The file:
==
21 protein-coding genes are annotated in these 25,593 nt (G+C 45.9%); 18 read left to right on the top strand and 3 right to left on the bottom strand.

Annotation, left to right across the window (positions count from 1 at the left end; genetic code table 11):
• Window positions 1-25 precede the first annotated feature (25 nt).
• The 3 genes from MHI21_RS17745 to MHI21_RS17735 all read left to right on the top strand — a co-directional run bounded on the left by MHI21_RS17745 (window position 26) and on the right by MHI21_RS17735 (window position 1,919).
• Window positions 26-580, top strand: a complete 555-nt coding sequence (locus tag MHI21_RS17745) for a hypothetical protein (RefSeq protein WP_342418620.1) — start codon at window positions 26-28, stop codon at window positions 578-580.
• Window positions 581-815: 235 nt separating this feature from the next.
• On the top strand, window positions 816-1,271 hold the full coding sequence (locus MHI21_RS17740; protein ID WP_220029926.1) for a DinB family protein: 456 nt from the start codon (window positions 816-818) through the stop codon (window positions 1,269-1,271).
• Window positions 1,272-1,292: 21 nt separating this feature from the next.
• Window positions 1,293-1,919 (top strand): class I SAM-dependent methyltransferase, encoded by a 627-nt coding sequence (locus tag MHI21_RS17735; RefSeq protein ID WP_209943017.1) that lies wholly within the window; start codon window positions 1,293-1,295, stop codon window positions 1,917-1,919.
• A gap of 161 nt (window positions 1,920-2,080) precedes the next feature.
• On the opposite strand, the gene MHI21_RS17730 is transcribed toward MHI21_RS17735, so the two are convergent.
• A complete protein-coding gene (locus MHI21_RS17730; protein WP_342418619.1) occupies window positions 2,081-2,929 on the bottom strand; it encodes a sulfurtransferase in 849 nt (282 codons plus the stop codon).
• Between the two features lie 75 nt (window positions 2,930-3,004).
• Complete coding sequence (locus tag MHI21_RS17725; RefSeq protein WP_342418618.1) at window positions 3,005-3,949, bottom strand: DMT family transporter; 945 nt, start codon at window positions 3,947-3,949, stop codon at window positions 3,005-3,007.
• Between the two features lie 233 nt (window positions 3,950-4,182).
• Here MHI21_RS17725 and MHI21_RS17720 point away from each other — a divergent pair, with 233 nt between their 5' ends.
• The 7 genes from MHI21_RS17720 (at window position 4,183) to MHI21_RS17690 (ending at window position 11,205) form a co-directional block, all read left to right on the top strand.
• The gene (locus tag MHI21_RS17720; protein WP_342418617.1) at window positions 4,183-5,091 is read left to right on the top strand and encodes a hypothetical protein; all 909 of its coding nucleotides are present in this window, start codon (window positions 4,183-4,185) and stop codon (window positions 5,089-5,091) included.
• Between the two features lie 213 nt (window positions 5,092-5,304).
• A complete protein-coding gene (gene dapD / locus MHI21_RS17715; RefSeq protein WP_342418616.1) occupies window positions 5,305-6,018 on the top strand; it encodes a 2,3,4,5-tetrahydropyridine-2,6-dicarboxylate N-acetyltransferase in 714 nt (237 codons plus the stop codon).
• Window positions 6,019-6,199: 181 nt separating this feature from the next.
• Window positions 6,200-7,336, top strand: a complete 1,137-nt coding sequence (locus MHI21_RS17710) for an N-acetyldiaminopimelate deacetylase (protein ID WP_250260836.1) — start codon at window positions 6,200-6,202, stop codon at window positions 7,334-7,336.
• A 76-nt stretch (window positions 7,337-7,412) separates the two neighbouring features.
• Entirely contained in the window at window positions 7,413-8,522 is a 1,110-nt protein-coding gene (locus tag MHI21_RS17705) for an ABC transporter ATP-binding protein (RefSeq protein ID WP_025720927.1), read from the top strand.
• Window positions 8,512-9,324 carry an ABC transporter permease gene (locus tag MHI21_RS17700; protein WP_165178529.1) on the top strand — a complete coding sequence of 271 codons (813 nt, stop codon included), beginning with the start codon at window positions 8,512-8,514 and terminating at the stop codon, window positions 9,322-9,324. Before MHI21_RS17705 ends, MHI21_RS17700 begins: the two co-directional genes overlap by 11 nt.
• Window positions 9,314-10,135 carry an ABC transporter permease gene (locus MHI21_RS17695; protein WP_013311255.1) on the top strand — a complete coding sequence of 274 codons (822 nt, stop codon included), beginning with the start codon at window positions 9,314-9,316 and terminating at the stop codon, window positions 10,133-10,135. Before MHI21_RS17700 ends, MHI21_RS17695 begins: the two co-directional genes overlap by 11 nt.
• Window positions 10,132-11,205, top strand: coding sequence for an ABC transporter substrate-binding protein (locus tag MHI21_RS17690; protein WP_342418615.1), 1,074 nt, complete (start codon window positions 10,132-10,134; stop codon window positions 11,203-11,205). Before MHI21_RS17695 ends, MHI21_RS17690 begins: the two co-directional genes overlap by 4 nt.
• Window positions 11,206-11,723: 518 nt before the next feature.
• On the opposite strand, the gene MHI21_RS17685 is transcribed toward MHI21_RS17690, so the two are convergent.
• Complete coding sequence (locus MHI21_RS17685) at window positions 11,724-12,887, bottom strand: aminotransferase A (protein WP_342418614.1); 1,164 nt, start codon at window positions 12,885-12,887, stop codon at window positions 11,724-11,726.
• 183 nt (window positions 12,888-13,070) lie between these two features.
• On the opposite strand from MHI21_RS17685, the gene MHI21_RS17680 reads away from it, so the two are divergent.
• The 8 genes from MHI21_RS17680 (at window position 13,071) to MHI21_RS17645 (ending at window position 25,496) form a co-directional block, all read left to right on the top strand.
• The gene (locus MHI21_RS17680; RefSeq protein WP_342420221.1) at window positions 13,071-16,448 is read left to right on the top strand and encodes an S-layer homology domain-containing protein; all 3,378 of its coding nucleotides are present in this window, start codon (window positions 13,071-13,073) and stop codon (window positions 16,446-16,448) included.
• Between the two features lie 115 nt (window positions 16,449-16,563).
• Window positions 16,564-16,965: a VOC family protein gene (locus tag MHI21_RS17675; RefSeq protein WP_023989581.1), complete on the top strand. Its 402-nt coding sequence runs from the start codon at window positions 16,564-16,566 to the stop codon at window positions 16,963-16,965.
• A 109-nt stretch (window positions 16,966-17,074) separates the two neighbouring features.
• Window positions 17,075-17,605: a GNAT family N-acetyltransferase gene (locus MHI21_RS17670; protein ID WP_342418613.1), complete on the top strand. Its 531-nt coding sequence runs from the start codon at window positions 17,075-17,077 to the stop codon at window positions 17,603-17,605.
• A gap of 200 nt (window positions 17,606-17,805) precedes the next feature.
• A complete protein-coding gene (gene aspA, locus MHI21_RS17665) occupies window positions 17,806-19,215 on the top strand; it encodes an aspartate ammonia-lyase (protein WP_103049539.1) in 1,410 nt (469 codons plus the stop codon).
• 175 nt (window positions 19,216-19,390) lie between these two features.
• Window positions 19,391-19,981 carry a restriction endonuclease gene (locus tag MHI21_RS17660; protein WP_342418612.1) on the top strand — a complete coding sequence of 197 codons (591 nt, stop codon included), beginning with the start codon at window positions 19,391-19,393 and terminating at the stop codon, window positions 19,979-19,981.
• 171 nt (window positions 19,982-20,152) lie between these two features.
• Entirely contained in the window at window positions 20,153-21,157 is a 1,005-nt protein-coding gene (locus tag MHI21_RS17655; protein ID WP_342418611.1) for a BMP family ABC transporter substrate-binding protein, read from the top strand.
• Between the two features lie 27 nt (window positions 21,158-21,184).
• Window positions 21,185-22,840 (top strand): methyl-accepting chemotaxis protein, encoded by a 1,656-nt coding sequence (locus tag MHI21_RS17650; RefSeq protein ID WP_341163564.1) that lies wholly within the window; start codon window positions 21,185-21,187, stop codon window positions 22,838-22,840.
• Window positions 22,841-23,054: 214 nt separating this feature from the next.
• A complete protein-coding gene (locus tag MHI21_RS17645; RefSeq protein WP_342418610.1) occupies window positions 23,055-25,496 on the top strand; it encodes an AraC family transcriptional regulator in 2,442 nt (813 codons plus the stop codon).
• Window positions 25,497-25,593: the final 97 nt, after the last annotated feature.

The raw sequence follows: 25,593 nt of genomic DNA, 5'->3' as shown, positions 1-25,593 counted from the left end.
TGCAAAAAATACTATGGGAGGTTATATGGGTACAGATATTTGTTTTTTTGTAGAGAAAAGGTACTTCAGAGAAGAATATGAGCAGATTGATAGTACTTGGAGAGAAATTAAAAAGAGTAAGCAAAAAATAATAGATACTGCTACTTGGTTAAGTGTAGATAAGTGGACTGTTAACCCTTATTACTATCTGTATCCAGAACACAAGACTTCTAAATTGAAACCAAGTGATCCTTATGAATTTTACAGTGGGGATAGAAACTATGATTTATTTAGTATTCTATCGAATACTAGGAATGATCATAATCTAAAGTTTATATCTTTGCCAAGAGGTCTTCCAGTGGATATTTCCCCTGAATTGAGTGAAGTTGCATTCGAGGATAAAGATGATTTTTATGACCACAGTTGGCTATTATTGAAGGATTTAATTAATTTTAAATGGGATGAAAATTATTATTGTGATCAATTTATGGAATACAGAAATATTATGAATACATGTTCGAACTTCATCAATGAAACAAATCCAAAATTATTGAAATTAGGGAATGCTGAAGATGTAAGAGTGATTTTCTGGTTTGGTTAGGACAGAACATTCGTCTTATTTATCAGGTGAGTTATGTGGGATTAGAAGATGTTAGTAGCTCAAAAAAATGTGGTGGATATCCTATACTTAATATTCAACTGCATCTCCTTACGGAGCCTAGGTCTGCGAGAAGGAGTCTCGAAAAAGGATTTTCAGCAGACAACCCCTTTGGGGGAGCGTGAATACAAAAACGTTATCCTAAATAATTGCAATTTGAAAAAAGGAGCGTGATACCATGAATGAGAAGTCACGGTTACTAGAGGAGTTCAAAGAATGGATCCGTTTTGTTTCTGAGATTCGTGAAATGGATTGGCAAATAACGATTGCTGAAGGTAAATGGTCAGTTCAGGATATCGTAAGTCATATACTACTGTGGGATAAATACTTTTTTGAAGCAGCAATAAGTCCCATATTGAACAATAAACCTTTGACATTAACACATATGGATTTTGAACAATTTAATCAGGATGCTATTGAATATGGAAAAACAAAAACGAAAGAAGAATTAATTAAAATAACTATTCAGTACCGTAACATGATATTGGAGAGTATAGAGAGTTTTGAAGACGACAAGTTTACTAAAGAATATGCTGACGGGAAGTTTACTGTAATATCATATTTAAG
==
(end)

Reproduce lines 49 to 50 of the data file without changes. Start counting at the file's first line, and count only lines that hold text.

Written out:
• Window positions 25,497-25,593: the final 97 nt, after the last annotated feature.

The raw sequence follows: 25,593 nt of genomic DNA, 5'->3' as shown, positions 1-25,593 counted from the left end.